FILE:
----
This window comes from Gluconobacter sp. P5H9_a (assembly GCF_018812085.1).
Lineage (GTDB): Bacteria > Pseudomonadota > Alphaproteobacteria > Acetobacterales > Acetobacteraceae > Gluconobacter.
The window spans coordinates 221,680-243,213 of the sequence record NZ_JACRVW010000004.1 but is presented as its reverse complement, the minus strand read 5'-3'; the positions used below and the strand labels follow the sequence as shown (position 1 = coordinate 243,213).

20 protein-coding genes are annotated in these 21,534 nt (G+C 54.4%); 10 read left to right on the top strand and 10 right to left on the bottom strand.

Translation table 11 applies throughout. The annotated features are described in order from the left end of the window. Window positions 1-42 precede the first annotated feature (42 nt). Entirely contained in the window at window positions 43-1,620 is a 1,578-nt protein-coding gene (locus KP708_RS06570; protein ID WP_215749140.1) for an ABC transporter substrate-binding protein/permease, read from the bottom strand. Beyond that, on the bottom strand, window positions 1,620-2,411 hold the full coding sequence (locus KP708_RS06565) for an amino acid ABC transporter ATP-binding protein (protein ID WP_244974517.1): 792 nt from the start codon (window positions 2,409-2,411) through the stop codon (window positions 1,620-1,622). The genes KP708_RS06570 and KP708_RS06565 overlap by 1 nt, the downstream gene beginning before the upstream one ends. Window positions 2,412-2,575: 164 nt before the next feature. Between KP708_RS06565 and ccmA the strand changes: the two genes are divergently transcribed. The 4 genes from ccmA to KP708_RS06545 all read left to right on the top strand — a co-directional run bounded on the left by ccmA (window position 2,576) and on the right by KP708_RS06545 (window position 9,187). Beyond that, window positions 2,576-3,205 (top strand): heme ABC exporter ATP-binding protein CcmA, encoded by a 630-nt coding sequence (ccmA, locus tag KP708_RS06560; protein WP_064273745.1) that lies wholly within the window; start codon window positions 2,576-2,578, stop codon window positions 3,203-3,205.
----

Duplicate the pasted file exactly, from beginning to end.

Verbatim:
This window comes from Gluconobacter sp. P5H9_a (assembly GCF_018812085.1).
Lineage (GTDB): Bacteria > Pseudomonadota > Alphaproteobacteria > Acetobacterales > Acetobacteraceae > Gluconobacter.
The window spans coordinates 221,680-243,213 of the sequence record NZ_JACRVW010000004.1 but is presented as its reverse complement, the minus strand read 5'-3'; the positions used below and the strand labels follow the sequence as shown (position 1 = coordinate 243,213).

20 protein-coding genes are annotated in these 21,534 nt (G+C 54.4%); 10 read left to right on the top strand and 10 right to left on the bottom strand.

Translation table 11 applies throughout. The annotated features are described in order from the left end of the window. Window positions 1-42 precede the first annotated feature (42 nt). Entirely contained in the window at window positions 43-1,620 is a 1,578-nt protein-coding gene (locus KP708_RS06570; protein ID WP_215749140.1) for an ABC transporter substrate-binding protein/permease, read from the bottom strand. Beyond that, on the bottom strand, window positions 1,620-2,411 hold the full coding sequence (locus KP708_RS06565) for an amino acid ABC transporter ATP-binding protein (protein ID WP_244974517.1): 792 nt from the start codon (window positions 2,409-2,411) through the stop codon (window positions 1,620-1,622). The genes KP708_RS06570 and KP708_RS06565 overlap by 1 nt, the downstream gene beginning before the upstream one ends. Window positions 2,412-2,575: 164 nt before the next feature. Between KP708_RS06565 and ccmA the strand changes: the two genes are divergently transcribed. The 4 genes from ccmA to KP708_RS06545 all read left to right on the top strand — a co-directional run bounded on the left by ccmA (window position 2,576) and on the right by KP708_RS06545 (window position 9,187). Beyond that, window positions 2,576-3,205 (top strand): heme ABC exporter ATP-binding protein CcmA, encoded by a 630-nt coding sequence (ccmA, locus tag KP708_RS06560; protein WP_064273745.1) that lies wholly within the window; start codon window positions 2,576-2,578, stop codon window positions 3,203-3,205.